Energy companies found guilty of trying to manipulate markets will face unlimited fines under tough powers being given to the industry regulator.
Ed Davey, the energy and climate change secretary, will introduce the Regulation of Wholesale Energy Markets and Transparency (REMIT) legislation to parliament just weeks after a dawn raid on major oil companies.
The government will stress that the energy regulator, Ofgem, will be given sweeping powers to inspect premises, seize data and levy much higher financial penalties under REMIT.
The European Commission is also keen to introduce a system whereby companies will be forced to report details about their buying and selling of oil, gas and power when it is done over-the-counter.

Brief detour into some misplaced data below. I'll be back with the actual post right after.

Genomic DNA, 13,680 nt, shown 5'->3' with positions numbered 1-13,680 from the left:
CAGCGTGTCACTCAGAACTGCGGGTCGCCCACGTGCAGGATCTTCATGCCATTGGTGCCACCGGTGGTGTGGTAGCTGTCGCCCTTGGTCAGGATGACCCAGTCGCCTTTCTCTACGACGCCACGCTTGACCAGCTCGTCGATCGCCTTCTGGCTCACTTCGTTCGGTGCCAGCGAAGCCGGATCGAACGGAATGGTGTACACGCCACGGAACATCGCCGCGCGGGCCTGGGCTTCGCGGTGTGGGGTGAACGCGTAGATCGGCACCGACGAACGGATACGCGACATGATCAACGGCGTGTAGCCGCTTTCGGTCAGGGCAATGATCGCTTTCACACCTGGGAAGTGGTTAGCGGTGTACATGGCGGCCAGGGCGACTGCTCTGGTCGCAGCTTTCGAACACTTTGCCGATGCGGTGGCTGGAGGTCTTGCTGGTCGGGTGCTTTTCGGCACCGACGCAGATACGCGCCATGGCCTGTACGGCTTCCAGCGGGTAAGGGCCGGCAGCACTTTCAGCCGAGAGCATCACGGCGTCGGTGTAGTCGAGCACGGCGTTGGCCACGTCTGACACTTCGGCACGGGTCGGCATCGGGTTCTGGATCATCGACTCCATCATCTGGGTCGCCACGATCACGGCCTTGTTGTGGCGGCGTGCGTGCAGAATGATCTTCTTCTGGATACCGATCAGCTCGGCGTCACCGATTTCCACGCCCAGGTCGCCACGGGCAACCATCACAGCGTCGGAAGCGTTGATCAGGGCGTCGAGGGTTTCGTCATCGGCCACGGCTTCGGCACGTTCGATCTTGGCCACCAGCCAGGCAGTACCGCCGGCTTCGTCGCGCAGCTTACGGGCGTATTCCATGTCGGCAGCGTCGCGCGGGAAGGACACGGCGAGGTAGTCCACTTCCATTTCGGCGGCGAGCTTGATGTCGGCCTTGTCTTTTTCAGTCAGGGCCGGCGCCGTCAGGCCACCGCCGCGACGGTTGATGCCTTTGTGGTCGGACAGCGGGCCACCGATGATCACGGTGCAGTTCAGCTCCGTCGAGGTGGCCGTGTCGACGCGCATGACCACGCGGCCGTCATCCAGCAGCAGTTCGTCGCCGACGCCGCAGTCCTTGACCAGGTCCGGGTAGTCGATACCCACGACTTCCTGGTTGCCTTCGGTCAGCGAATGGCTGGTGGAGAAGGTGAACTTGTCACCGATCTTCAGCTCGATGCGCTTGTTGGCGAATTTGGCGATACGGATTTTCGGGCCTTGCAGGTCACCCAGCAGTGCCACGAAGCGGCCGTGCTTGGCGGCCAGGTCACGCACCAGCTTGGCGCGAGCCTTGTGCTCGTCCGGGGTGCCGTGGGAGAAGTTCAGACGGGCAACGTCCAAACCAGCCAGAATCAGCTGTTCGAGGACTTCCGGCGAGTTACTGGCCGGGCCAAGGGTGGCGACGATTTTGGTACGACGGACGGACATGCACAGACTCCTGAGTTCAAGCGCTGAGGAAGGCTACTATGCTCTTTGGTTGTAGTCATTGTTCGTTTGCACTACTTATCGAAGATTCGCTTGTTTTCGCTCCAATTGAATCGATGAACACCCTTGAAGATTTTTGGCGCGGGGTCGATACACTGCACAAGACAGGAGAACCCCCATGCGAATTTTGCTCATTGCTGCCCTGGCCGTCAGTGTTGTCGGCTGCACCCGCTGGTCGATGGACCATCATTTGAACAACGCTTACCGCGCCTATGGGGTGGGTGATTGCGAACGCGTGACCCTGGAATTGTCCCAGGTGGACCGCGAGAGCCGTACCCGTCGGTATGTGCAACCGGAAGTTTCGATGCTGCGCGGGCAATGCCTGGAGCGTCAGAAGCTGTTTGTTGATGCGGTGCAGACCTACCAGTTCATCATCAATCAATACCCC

There is increasing concern following the Libor scandal that rocked the banking world that the relatively unregulated energy markets are open to similar abuse by financial institutions and energy companies, which regularly use them for speculation as well as for meeting actual need.
Those fears were heightened when a whistleblower working for one of the price reporting agencies, ICIS-Heren, claimed to have seen attempts by unscrupulous traders to submit false data to the price reporting agency. That triggered a probe by Ofgem and what was then called the Financial Services Authority, now the Financial Conduct Authority.
The concerns were compounded last month when the competition authorities inside the EC launched raids on oil companies BP, Statoil, Shell and another price reporting agency, Platts.